1. Don’t you judge me, asshole!

                I haven’t played the new one, I’m too busy schtupping whores and vampires (who are also whores) in the first Witcher. The game seriously drags, but I want to import a saved game into the second game, which is supposed to be better.

                1. That’s actually a pretty good game. I never finished it, but one day I will go back and do so. The thing that really bugs me about the Witcher, is the combat. It really sucks.

                  I just can’t figure out how to enjoy the combat, but the games are still very entertaining, both 1 and 2.

                  The 2nd game is better, sort of. You need a serious machine to run it on with max settings if you are playing PC.

                  1. I actually got a new, high-end laptop to play the first Witcher when it came out, got half way through and stopped caring. I’ve decided to revisit it and frog march myself through the boring bits. I’m continually impressed by how poorly optimized the first game was, I’m sad to hear that the second one is also a resource hog, and yes combat blows.

                    1. I’m continually impressed by how poorly optimized the first game was, I’m sad to hear that the second one is also a resource hog, and yes combat blows.

                      Witcher 2 might just be the worst resource hog of all time. I had a decent PC before I recently upgraded, and I couldn’t play it on max settings. It was even choppy on medium settings. In contrast, I was playing Skyrim on max settings without a stutter. Probably the only game I have seen that comes close to being such a hog, is Sleeping Dogs.

              2. Nobody is playing SimCity.

                1. Nobody is playing SimCity.


            2. Hitman:Blood Money was awesome.

              The Opera house sequence where you assassinate three people and never fire a single shot is EPIC. And drugging the donuts for the FBI dudes so they fall asleep? Classic.

              I think the new one is a step back though.

            3. My eye/hand coordination is terrible. The only games I can play are usually the slower paced stealth type games. Even then, the video can make me nauseous. My wife is playing Dishonored and I get sick watching it.


            Yep……sure did. (crawls in to the fetal position)…

            I will say I’m cautiously excited about the new one, Assassins Creed 4, in which they take the best part of AC3-the ship battles- and make it in to a new game. But I’ve been fooled before.

            1. I only own the 2nd one. I had to wait until it was $4 linked from deals4downloads, and so thought, what the hell? I started playing it but never got very far. Started playing Dragon Age 2, which is a much better game than the ratings indicate.

              1. I get a little OCD/completionist when I’m playing some of these games and give up when minute side quests get dull. I very nearly finished DA 1, and got about half way through AC 1. I played ME 1 and 2 but haven’t ponied up for 3 yet.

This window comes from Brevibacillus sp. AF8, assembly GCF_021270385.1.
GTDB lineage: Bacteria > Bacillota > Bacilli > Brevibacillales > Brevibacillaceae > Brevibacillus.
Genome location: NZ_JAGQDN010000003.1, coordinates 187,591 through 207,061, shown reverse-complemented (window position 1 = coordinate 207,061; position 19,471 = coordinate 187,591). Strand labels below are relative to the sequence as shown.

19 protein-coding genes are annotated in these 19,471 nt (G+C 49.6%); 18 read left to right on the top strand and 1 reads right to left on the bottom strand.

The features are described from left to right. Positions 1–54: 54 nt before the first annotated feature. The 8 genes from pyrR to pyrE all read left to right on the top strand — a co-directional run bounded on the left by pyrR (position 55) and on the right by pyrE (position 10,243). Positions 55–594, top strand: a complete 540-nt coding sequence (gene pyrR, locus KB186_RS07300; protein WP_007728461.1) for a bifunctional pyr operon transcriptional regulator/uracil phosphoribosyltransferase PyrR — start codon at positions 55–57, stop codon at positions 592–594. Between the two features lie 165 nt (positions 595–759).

1. Dragon Age 1, one of the greatest PC games of all time. Lots of gamers are turned off by the turned base party style combat. But I actually like it, it’s even more fun in 2.

                  I think I have the OCD gaming syndrome also. Sometimes I think I like buying games more than playing as many as I own that haven’t been finished.

        2. It can’t be worse than the Mass Effect 3 ending. I was certain that George Lucas wrote it.

          1. Worst game ending of all time, for a good game, Fallout 3. I still think about just driving down to Rockville and kicking some asses over that shit. But I forgive them a little for giving me Skyrim, a game with no end.

    2. Good, boss fights suck. They tend to tank any immersion in a game. Either they’re boring long slugfests against an NPC who’s major strength is that he has a bajillion HP or it jerks you out of the gameplay you’ve been enjoying to force you to play in a way you hate (Human Revolution I’m looking at you).

      1. HR was fun, but I can see the boss fights being an absolute colossal pain in the ass if you’re going for a Pacifist or pure stealth game.

        The bosses weren’t the immersion-killing problem in that game though; the zombies were. Really now, zombies? What the fuck do I want with zombies when I’m playing a near-future sci-fi stealth game?

        I’m so sick of fucking zombies.

        1. The HR boss fights were farmed out to a different developer. That’s why they were so different from the rest of the game.

      2. That’s my one complaint with Borderlands 2 as a solo player. On True Vault Hunter Mode, the boss fights are either (a) impossible or (b) boring (you fort up where the boss can’t touch you and pepper him to death sloooowly). And I’m rocking three Legendary weapons at this point, too.

        I actually put B2 down this weekend and geared up for my second playthrough of FONV.

  6. That just looks liek its gonna be cool man. Wow.

  7. Poor Gen Y and Gen Z. No matter how historically peaceful their generation may be, their hobbies are going to continue to be targeted by demagogues looking for easy scare tactics to motivate the golden oldies who will sap their paycheques for the next fifty years.

    But as for me and my house, we’ll be playing Heart of the Swarm for the next week.

    1. Is that good? Isn’t that a strategy?

      1. Yeah, the Starcraft 2 expansion. Strategy all the way.

    2. I’m pre-loading it now.

  8. What about the parents that play violent video games themselves and who are not going to stop no matter what the nanny-bots do?

    What about that?, assholes! Keep your grimy paws off my violent games!

  9. As is often brought up in these debates, I’m pretty sure the Bible has been cited far more than any song, video game, or movie in mass murderer apologia. Of course, banning or rating its verses would be equally absurd. . .and illegal, if the government were involved.

    1. When my children come of age, I’m going to have them take a seat out in the garage to witness the hour-long ordeal of a housecat dispatching a mouse. If, after that, they insist on sanitized Disney entertainment and a reality-free existence featuring gun control and free shit paid for via taxation, off to the orphans’ home they go.

  10. Huh, so the gaming industry thinks that if they act first, quickly and out front, they’ll avoid the scrutiny of the world’s greatest deliberative body.

    Lulz all around.

  11. This strikes me as a no-lose deal for the ESRB. They are essentially announcing that, henceforth, hyperviolent videogames will be no-folling marketed as such, which seems to me will increase sales.